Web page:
The author has been described by News Ltd as an "iconoclast", "Svengali", a pollie's "economist muse", and "pungently accurate". Fairfax says he is a "Renaissance man" and "one of Australia’s most respected analysts." Stephen Koukoulas concludes that he is "85% right", and "would make a great Opposition leader." Terry McCrann claims the author thinks "‘nuance’ is a trendy village in the south of France", but can be "scintillating" when he thinks "clearly". The ACTU reckons he’s "an enigma wrapped in a Bloomberg terminal, wrapped in some apparently well-honed abs."

Wednesday, November 17, 2010

Surprise at "less hawkish" RBA minutes?

Financial markets evidently have very, very short memories. Prior to the RBA's shock November rate hike, there were few economists predicting rates would rise. The market was also pricing in a very low probability of a rate change. The principal driver of this consensus was an extraordinarily low Q3 core CPI print of just 0.5%, which meant that over the preceding six months underlying inflation in Australia had been running at around 2% annualised, which is at the very bottom of the RBA's target range. A second reason for the surprise in November was that the  RBA justified the decision on the basis of a "forward-looking" inflation-targeting framework. That is, it completely ignored the very low inflation outcomes over the prior six months because it was projecting higher inflation in 12-24 months' time.

The not insubstantial problem with this explanation is that myself, most other economists and poor old Terry McCrann had aggressively argued in favour of precisely this forward-looking case in October, which had the benefit of coming before the Q3 CPI print, which the RBA could have stated was not overly relevant to a decision to set rates today in order to influence price outcomes over the next two years.

Apparently rejecting this logic, the RBA said that its reason for not hiking in October was because it wanted the benefit of more information, which was universally interpreted to mean the Q3 CPI. One recent RBA alumnus, Paul Bloxham, was among the most vocal of those advancing the argument that the RBA was waiting for the next inflation numbers due to its 'policy of least regret' method (ie, you would not want to hike only to have a very low CPI result make this decision look silly after the event).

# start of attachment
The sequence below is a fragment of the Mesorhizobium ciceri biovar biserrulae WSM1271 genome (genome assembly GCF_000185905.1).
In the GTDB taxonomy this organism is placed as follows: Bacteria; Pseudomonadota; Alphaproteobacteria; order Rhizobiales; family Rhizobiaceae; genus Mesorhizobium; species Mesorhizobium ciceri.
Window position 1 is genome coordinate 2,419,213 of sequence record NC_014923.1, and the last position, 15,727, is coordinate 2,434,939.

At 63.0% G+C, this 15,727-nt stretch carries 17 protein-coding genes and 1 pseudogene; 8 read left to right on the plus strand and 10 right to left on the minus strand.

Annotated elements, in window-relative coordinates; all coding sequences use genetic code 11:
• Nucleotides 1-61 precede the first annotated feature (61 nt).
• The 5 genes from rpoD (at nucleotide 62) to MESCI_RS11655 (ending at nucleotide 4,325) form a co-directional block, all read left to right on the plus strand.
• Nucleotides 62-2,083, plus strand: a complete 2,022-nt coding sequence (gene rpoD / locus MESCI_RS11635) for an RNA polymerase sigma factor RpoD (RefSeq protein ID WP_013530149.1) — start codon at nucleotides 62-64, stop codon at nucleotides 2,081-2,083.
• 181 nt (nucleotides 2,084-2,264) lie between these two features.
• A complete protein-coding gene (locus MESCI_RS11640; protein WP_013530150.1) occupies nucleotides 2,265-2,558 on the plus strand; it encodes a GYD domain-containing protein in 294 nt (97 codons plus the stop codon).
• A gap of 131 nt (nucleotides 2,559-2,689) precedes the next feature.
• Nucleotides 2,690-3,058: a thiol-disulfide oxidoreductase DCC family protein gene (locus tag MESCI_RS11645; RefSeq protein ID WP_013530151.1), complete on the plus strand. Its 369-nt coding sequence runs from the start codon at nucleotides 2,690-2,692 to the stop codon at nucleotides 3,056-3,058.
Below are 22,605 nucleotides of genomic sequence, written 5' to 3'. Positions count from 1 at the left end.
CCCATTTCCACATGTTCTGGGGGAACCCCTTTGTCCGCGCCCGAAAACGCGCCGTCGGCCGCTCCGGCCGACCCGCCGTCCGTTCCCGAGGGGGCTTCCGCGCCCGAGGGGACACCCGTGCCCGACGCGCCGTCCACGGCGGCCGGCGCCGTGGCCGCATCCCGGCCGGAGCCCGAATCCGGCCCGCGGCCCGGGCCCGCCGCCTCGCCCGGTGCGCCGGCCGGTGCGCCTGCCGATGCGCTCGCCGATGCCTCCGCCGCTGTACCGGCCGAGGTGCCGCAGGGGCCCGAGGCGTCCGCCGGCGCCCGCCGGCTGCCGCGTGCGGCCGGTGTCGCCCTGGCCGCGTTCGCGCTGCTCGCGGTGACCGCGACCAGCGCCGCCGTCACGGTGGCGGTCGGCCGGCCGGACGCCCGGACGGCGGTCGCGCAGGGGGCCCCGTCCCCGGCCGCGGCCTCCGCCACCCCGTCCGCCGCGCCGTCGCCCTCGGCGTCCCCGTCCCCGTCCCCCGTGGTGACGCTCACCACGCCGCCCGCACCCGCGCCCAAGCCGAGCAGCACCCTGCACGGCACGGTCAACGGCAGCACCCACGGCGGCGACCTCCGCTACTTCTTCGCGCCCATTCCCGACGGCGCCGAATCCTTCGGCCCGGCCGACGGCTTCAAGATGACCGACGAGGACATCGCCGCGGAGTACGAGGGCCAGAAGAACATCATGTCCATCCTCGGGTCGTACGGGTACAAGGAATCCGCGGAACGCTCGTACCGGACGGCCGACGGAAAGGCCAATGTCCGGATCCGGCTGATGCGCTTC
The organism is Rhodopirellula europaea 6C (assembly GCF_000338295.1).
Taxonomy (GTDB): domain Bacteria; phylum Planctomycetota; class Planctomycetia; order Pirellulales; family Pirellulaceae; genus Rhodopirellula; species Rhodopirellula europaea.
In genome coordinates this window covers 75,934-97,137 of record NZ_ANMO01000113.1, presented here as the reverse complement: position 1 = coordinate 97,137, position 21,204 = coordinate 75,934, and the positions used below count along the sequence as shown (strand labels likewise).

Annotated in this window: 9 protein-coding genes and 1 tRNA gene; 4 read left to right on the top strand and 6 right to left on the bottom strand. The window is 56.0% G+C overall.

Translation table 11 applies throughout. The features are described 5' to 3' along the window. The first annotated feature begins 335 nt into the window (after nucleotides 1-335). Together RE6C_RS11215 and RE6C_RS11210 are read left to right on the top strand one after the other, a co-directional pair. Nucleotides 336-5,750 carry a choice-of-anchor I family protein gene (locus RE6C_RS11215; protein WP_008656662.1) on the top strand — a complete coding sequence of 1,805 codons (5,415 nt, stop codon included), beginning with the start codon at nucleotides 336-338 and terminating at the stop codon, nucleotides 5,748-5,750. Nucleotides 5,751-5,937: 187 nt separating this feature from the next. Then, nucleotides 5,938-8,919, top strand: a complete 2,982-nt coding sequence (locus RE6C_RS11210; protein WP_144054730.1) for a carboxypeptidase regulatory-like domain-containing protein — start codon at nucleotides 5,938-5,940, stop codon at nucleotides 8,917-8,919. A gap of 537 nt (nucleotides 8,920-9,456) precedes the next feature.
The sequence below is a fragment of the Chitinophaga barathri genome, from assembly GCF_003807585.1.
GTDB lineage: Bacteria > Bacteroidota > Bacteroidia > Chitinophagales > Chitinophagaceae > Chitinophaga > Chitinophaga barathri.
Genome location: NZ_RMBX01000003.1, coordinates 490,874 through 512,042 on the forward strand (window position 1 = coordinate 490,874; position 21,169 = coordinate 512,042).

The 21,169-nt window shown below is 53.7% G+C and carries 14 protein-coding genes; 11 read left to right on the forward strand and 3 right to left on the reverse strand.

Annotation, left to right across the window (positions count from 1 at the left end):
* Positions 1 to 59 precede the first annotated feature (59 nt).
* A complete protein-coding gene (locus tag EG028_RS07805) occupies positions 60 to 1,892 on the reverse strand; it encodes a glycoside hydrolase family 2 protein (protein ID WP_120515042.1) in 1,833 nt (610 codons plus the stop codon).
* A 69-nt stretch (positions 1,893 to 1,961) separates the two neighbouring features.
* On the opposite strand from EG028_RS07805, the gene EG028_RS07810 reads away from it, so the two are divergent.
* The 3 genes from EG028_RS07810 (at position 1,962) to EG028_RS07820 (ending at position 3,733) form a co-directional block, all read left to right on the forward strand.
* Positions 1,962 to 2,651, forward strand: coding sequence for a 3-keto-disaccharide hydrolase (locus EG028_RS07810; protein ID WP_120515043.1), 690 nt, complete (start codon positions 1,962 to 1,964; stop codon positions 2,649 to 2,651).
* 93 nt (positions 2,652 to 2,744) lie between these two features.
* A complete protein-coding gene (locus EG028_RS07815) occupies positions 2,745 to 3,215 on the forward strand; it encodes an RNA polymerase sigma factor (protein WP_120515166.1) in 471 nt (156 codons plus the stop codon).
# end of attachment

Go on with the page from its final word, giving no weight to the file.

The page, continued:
And so many economists understandably concluded that the RBA was not the forward-looking beast they had hoped, but the much more data-centric concern that purportedly got wrong-footed by two similarly low CPI prints in 2006-07.

By hiking in November, and repeatedly stating that it was taking a pre-emptive and forward-looking approach to the stetting of monetary policy, the RBA effectively shredded the logic of those who claimed it was waiting for the Q3 CPI, which, it transpired, did not influence the final decision.

The most seasoned and experienced RBA watchers had told me in October that they thought it would be inconceivable that the RBA would hike after a 0.5% core print (which was yet another reason to go in October given the optical problems you would have explaining a November decision). But that is exactly what the RBA did. This then led to the cries amongst analysts of misleading and deceptive conduct--that the RBA had lost the plot on the communications front.

Given all of the above, it beggars belief that anyone could think that the RBA's November decision was a straightforward one. Nevertheless, Dow Jones reports:

"DJ MARKET TALK: Less Hawkish RBA Minutes Weighing On AUD/USD [Dow Jones] RBA minutes not as hawkish as some expected, weighing on AUD/USD, says Roland Randall, strategist with TD Securities. "They used the words 'modest tightening' and 'prudent' and said they are taking into account moves in bank lending margins."